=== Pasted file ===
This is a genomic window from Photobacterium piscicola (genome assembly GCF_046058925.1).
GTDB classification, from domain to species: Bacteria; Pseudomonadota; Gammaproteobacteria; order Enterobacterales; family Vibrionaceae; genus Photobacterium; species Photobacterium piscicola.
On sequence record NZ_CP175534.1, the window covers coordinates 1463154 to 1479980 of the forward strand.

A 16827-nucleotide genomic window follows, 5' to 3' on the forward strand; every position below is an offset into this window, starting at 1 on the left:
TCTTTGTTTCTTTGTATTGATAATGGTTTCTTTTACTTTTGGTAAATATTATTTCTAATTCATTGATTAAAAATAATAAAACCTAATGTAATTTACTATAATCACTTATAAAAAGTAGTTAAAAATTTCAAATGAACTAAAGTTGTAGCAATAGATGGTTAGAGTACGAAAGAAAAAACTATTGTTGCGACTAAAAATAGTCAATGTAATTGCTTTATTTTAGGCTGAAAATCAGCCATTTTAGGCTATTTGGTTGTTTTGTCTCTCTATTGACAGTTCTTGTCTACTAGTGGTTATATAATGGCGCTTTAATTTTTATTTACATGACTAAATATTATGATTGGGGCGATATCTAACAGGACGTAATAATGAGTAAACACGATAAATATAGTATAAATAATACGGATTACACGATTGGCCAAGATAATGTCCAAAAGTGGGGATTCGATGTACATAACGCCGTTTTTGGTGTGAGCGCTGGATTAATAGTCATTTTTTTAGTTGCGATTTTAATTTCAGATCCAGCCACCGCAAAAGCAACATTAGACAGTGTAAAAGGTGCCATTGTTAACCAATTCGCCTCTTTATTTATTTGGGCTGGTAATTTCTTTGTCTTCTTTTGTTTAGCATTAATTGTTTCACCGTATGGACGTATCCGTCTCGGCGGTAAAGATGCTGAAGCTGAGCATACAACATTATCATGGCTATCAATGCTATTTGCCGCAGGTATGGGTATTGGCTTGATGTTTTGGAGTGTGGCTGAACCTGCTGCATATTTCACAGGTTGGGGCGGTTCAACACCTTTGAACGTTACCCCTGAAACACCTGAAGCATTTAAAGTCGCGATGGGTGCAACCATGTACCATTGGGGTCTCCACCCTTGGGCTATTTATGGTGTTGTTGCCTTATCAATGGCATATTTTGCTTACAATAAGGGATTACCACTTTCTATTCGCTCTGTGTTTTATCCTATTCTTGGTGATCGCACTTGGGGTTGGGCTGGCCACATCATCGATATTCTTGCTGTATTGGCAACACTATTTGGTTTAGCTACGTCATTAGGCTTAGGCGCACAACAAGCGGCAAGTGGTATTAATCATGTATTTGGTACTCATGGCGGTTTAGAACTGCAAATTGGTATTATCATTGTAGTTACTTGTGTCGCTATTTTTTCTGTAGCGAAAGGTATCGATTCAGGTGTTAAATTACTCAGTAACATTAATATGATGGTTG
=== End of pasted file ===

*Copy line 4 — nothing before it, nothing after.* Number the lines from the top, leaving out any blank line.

A 16827-nucleotide genomic window follows, 5' to 3' on the forward strand; every position below is an offset into this window, starting at 1 on the left: